The 21st century will see Africa take its rightful place on the world stage, Alpha Condé, the President of Guinea has told the 72nd Session of the General Assembly.
Condé, who also holds the current Presidency of the African Union, stated this in his address to the world leaders on the opening day of the general debate on Tuesday in New York.
“The 21st century will, without doubt, be a century in which Africans are going to are going to count for more and in a decisive way, ‘’he said.
He said his optimism was based on the fact that ‘’there is an ever-greater determination among Africa’s leaders and youths that the hour of renewal has arrived.’’
“Africa, formerly subjugated, ruthlessly exploited and molded by the will of others, has awakened. She has arisen to lead the battle for sustainable development, justice and good governance.”
He stressed that Africa’s lack of development was not its fated destiny, adding that it had been the most dynamic continent over the past decades.
Condé, however, stressed the need for economic diversification, industrialisation and the imperative of instructing and deploying two million community health workers throughout the continent.
Like his colleagues in the previous General Assembly Debates, Conde called for the enlargement of the 15-member Security Council.
Condé also called on the Council to reflect on the new realities of the world, including permanent seats with veto powers for African States.
The Council is that only UN body whose decisions are mandatory and have the force of international law.
Addressing the General Assembly, 22 days ahead of elections in Liberia, President Ellen Johnson-Sirleaf expressed optimism that the polls would signal the “irreversible course” Liberia embarked upon to consolidate its young and post-conflict democracy.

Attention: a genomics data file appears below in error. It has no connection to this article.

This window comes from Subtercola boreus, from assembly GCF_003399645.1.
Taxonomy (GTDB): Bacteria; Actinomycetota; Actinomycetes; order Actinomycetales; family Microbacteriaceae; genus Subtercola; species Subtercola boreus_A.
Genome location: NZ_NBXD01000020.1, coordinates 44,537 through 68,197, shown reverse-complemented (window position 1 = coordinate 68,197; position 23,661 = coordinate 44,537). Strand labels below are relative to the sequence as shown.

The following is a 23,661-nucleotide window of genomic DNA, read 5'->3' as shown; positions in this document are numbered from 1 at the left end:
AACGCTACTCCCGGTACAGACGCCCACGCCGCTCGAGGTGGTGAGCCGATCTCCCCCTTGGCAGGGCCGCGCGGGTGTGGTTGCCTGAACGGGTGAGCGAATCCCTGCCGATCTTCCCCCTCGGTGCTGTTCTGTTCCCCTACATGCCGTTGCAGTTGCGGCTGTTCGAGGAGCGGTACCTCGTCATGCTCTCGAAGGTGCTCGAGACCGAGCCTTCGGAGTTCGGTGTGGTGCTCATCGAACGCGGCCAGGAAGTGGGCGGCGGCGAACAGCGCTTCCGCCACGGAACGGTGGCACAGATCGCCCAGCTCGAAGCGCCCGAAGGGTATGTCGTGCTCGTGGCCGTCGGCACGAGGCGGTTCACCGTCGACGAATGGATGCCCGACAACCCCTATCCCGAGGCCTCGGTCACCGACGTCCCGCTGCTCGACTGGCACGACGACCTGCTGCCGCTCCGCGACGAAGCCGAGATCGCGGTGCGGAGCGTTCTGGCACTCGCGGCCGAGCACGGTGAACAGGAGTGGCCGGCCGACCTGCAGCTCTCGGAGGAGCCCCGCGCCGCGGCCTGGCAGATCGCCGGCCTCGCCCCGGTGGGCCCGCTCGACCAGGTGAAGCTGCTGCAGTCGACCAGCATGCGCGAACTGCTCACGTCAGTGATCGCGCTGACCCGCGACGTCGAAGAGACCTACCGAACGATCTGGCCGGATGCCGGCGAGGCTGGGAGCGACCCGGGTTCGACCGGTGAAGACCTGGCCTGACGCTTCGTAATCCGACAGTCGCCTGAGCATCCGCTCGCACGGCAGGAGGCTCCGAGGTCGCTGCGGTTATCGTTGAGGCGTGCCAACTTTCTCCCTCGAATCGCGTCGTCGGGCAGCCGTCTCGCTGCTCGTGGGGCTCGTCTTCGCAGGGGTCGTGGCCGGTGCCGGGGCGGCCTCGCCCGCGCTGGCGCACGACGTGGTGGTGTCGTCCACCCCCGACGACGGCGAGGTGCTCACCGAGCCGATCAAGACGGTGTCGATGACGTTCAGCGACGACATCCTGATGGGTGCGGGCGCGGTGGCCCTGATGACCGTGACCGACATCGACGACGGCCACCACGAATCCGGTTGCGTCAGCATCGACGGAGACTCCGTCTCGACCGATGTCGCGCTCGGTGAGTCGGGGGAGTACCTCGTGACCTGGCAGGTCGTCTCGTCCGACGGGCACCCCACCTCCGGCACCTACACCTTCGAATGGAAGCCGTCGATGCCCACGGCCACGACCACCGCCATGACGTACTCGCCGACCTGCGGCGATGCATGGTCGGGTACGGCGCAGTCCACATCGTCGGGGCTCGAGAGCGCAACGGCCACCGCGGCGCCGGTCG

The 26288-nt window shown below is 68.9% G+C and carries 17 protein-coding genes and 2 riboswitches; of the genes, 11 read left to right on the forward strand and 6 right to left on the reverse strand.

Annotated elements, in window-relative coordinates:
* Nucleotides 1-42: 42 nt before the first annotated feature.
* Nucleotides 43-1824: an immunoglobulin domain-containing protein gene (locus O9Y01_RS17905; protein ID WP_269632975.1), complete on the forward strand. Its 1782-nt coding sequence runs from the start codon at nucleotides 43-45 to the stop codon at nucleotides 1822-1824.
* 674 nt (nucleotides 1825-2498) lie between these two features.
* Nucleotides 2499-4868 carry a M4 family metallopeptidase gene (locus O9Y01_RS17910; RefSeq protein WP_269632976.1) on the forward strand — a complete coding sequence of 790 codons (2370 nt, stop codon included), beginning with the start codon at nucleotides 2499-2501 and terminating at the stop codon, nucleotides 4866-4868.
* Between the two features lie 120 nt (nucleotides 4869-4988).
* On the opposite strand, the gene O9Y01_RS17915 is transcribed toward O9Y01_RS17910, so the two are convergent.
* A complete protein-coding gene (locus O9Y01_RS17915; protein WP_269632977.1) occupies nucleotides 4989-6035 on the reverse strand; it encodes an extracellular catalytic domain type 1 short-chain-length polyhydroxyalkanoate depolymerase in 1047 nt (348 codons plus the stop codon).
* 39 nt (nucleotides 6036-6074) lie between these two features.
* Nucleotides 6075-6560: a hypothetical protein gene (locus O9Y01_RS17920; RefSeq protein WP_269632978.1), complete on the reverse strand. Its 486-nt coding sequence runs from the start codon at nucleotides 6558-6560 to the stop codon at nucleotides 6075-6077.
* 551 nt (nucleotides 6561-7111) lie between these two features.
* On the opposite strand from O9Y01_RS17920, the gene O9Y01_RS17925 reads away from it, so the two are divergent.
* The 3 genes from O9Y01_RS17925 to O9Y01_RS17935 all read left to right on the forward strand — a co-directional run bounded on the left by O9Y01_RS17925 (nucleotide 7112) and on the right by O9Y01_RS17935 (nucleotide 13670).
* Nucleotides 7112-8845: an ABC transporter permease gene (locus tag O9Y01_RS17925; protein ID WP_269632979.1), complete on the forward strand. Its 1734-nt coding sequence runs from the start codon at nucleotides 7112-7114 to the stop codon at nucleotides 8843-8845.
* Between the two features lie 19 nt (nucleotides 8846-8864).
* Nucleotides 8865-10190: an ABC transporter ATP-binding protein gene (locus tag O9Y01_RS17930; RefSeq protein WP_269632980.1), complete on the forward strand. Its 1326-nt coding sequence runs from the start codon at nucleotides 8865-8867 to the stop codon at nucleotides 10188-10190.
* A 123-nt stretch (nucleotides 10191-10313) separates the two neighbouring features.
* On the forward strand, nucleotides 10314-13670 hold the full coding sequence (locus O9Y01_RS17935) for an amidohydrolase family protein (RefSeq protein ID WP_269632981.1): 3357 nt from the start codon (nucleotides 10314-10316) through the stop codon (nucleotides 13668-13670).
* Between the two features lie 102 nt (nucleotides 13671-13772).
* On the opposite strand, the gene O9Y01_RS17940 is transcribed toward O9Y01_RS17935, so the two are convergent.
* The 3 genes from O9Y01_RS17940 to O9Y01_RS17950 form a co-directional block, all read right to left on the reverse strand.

She recalled that in September of 2006, she addressed the Assembly as the newly elected President of Liberia and the first woman to be democratically elected as Head of State on the African continent.
The Liberian leader said the coming elections, which would mark the end of her time in office, would pave way for the next generations of Liberians to lead the country into the future.
“The legislative and presidential polls will mark the first time in 73 years that political power will be handed over peacefully, and democratically, from one elected leader to another,” she said.
“Democracy is on the march in Liberia and, I believe on an irreversible path forward on the African continent,” the Liberian president said.
Johnson-Sirleaf acknowledged that Liberia had enjoyed the benefit of multilateralism through full support provided by the UN, the African Union and the ECOWAS.
President Edgar Lungu of Zambia, in his address, called for UN reforms, in particular to the Security Council to make the organisation more effective and efficient.
‘’The Security Council needs to be more representative, democratic and accountable to all UN Member States, he said.
Lungu also said that as Africa constitutes the second largest bloc of the UN membership, proposals to reform the Council “should heed Africa’s legitimate call”.